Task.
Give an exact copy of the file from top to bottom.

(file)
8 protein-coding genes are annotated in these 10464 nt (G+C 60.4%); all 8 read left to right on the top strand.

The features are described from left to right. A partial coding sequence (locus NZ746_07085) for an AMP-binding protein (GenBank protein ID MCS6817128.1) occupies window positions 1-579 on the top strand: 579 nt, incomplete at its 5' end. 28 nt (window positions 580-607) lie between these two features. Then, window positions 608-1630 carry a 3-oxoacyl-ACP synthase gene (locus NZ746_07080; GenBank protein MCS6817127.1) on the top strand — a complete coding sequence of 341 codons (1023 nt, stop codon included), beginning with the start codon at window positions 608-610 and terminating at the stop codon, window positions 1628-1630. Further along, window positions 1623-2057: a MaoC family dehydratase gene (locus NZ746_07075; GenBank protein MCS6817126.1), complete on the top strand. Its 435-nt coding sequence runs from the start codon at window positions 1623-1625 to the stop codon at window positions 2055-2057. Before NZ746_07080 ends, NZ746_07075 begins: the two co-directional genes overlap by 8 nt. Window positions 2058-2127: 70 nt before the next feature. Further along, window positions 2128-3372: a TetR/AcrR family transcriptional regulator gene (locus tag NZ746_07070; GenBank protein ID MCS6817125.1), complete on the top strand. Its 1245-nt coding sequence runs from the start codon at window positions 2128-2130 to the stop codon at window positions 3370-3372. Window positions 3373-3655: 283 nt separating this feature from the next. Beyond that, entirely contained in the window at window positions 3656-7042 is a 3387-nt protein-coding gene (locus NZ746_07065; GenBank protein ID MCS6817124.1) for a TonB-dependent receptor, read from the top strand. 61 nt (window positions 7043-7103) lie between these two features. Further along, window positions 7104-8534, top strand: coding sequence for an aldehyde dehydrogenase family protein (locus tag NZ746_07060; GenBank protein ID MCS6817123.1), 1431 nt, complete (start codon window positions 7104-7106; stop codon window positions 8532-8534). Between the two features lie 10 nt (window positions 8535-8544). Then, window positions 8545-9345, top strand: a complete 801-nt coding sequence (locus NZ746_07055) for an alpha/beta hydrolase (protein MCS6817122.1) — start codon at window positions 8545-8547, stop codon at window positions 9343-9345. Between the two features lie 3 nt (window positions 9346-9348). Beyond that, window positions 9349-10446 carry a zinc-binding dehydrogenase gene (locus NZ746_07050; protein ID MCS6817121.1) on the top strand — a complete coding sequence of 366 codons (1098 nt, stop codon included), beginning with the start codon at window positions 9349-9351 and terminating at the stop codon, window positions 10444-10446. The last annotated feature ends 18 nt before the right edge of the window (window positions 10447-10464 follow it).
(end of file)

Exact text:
8 protein-coding genes are annotated in these 10464 nt (G+C 60.4%); all 8 read left to right on the top strand.

The features are described from left to right. A partial coding sequence (locus NZ746_07085) for an AMP-binding protein (GenBank protein ID MCS6817128.1) occupies window positions 1-579 on the top strand: 579 nt, incomplete at its 5' end. 28 nt (window positions 580-607) lie between these two features. Then, window positions 608-1630 carry a 3-oxoacyl-ACP synthase gene (locus NZ746_07080; GenBank protein MCS6817127.1) on the top strand — a complete coding sequence of 341 codons (1023 nt, stop codon included), beginning with the start codon at window positions 608-610 and terminating at the stop codon, window positions 1628-1630. Further along, window positions 1623-2057: a MaoC family dehydratase gene (locus NZ746_07075; GenBank protein MCS6817126.1), complete on the top strand. Its 435-nt coding sequence runs from the start codon at window positions 1623-1625 to the stop codon at window positions 2055-2057. Before NZ746_07080 ends, NZ746_07075 begins: the two co-directional genes overlap by 8 nt. Window positions 2058-2127: 70 nt before the next feature. Further along, window positions 2128-3372: a TetR/AcrR family transcriptional regulator gene (locus tag NZ746_07070; GenBank protein ID MCS6817125.1), complete on the top strand. Its 1245-nt coding sequence runs from the start codon at window positions 2128-2130 to the stop codon at window positions 3370-3372. Window positions 3373-3655: 283 nt separating this feature from the next. Beyond that, entirely contained in the window at window positions 3656-7042 is a 3387-nt protein-coding gene (locus NZ746_07065; GenBank protein ID MCS6817124.1) for a TonB-dependent receptor, read from the top strand. 61 nt (window positions 7043-7103) lie between these two features. Further along, window positions 7104-8534, top strand: coding sequence for an aldehyde dehydrogenase family protein (locus tag NZ746_07060; GenBank protein ID MCS6817123.1), 1431 nt, complete (start codon window positions 7104-7106; stop codon window positions 8532-8534). Between the two features lie 10 nt (window positions 8535-8544). Then, window positions 8545-9345, top strand: a complete 801-nt coding sequence (locus NZ746_07055) for an alpha/beta hydrolase (protein MCS6817122.1) — start codon at window positions 8545-8547, stop codon at window positions 9343-9345. Between the two features lie 3 nt (window positions 9346-9348). Beyond that, window positions 9349-10446 carry a zinc-binding dehydrogenase gene (locus NZ746_07050; protein ID MCS6817121.1) on the top strand — a complete coding sequence of 366 codons (1098 nt, stop codon included), beginning with the start codon at window positions 9349-9351 and terminating at the stop codon, window positions 10444-10446. The last annotated feature ends 18 nt before the right edge of the window (window positions 10447-10464 follow it).